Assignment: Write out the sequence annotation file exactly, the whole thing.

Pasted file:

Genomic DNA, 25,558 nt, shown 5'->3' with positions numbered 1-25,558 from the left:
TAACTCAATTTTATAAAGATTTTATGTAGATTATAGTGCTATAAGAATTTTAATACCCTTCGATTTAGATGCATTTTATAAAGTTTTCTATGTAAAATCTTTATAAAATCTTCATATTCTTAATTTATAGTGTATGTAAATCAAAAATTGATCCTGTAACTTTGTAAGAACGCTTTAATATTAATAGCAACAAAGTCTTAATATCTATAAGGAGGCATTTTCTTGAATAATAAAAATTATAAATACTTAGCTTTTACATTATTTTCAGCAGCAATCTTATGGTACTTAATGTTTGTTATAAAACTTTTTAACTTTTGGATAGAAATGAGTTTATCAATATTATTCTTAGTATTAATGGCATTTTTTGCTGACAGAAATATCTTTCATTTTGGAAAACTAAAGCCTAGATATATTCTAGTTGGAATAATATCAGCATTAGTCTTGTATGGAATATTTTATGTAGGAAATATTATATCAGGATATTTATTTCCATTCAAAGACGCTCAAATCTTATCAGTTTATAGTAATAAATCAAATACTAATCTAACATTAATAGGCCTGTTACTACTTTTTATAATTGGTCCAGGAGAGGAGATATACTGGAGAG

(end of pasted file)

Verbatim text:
Genomic DNA, 25,558 nt, shown 5'->3' with positions numbered 1-25,558 from the left:
TAACTCAATTTTATAAAGATTTTATGTAGATTATAGTGCTATAAGAATTTTAATACCCTTCGATTTAGATGCATTTTATAAAGTTTTCTATGTAAAATCTTTATAAAATCTTCATATTCTTAATTTATAGTGTATGTAAATCAAAAATTGATCCTGTAACTTTGTAAGAACGCTTTAATATTAATAGCAACAAAGTCTTAATATCTATAAGGAGGCATTTTCTTGAATAATAAAAATTATAAATACTTAGCTTTTACATTATTTTCAGCAGCAATCTTATGGTACTTAATGTTTGTTATAAAACTTTTTAACTTTTGGATAGAAATGAGTTTATCAATATTATTCTTAGTATTAATGGCATTTTTTGCTGACAGAAATATCTTTCATTTTGGAAAACTAAAGCCTAGATATATTCTAGTTGGAATAATATCAGCATTAGTCTTGTATGGAATATTTTATGTAGGAAATATTATATCAGGATATTTATTTCCATTCAAAGACGCTCAAATCTTATCAGTTTATAGTAATAAATCAAATACTAATCTAACATTAATAGGCCTGTTACTACTTTTTATAATTGGTCCAGGAGAGGAGATATACTGGAGAG